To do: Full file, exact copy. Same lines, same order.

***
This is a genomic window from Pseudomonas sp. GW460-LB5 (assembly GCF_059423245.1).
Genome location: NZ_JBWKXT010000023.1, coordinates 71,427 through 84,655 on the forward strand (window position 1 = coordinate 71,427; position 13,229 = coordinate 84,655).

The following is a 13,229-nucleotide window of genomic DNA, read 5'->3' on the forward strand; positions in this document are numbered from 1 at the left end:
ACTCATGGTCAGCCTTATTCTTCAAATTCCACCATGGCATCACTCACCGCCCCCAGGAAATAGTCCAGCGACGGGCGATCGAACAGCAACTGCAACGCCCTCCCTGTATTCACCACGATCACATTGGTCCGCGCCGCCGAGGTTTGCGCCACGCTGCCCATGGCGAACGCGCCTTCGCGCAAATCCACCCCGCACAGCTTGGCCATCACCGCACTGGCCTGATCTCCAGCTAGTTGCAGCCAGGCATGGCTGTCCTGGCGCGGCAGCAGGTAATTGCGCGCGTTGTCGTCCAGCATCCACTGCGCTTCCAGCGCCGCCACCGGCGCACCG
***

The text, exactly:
This is a genomic window from Pseudomonas sp. GW460-LB5 (assembly GCF_059423245.1).
Genome location: NZ_JBWKXT010000023.1, coordinates 71,427 through 84,655 on the forward strand (window position 1 = coordinate 71,427; position 13,229 = coordinate 84,655).

The following is a 13,229-nucleotide window of genomic DNA, read 5'->3' on the forward strand; positions in this document are numbered from 1 at the left end:
ACTCATGGTCAGCCTTATTCTTCAAATTCCACCATGGCATCACTCACCGCCCCCAGGAAATAGTCCAGCGACGGGCGATCGAACAGCAACTGCAACGCCCTCCCTGTATTCACCACGATCACATTGGTCCGCGCCGCCGAGGTTTGCGCCACGCTGCCCATGGCGAACGCGCCTTCGCGCAAATCCACCCCGCACAGCTTGGCCATCACCGCACTGGCCTGATCTCCAGCTAGTTGCAGCCAGGCATGGCTGTCCTGGCGCGGCAGCAGGTAATTGCGCGCGTTGTCGTCCAGCATCCACTGCGCTTCCAGCGCCGCCACCGGCGCACCG